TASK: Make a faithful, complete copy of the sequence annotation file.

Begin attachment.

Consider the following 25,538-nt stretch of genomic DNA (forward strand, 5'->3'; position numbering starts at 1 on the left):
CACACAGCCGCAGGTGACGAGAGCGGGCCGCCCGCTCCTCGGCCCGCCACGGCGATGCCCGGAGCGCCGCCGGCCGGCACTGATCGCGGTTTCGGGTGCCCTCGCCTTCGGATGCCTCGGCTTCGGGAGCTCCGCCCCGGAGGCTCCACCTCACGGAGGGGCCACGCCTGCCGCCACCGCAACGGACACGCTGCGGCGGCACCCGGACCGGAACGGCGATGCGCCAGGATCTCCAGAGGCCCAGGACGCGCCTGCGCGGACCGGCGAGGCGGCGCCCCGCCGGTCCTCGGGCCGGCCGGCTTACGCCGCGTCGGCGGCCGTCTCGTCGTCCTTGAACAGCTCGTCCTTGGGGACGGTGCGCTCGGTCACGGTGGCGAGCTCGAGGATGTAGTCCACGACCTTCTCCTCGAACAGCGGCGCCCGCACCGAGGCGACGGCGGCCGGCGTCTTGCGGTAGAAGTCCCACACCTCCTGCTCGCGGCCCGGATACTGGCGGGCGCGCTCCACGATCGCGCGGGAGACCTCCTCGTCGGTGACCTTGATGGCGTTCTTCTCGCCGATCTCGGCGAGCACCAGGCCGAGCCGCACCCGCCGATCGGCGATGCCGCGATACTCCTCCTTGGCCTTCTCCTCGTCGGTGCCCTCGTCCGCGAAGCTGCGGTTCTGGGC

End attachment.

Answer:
Consider the following 25,538-nt stretch of genomic DNA (forward strand, 5'->3'; position numbering starts at 1 on the left):
CACACAGCCGCAGGTGACGAGAGCGGGCCGCCCGCTCCTCGGCCCGCCACGGCGATGCCCGGAGCGCCGCCGGCCGGCACTGATCGCGGTTTCGGGTGCCCTCGCCTTCGGATGCCTCGGCTTCGGGAGCTCCGCCCCGGAGGCTCCACCTCACGGAGGGGCCACGCCTGCCGCCACCGCAACGGACACGCTGCGGCGGCACCCGGACCGGAACGGCGATGCGCCAGGATCTCCAGAGGCCCAGGACGCGCCTGCGCGGACCGGCGAGGCGGCGCCCCGCCGGTCCTCGGGCCGGCCGGCTTACGCCGCGTCGGCGGCCGTCTCGTCGTCCTTGAACAGCTCGTCCTTGGGGACGGTGCGCTCGGTCACGGTGGCGAGCTCGAGGATGTAGTCCACGACCTTCTCCTCGAACAGCGGCGCCCGCACCGAGGCGACGGCGGCCGGCGTCTTGCGGTAGAAGTCCCACACCTCCTGCTCGCGGCCCGGATACTGGCGGGCGCGCTCCACGATCGCGCGGGAGACCTCCTCGTCGGTGACCTTGATGGCGTTCTTCTCGCCGATCTCGGCGAGCACCAGGCCGAGCCGCACCCGCCGATCGGCGATGCCGCGATACTCCTCCTTGGCCTTCTCCTCGTCGGTGCCCTCGTCCGCGAAGCTGCGGTTCTGGGC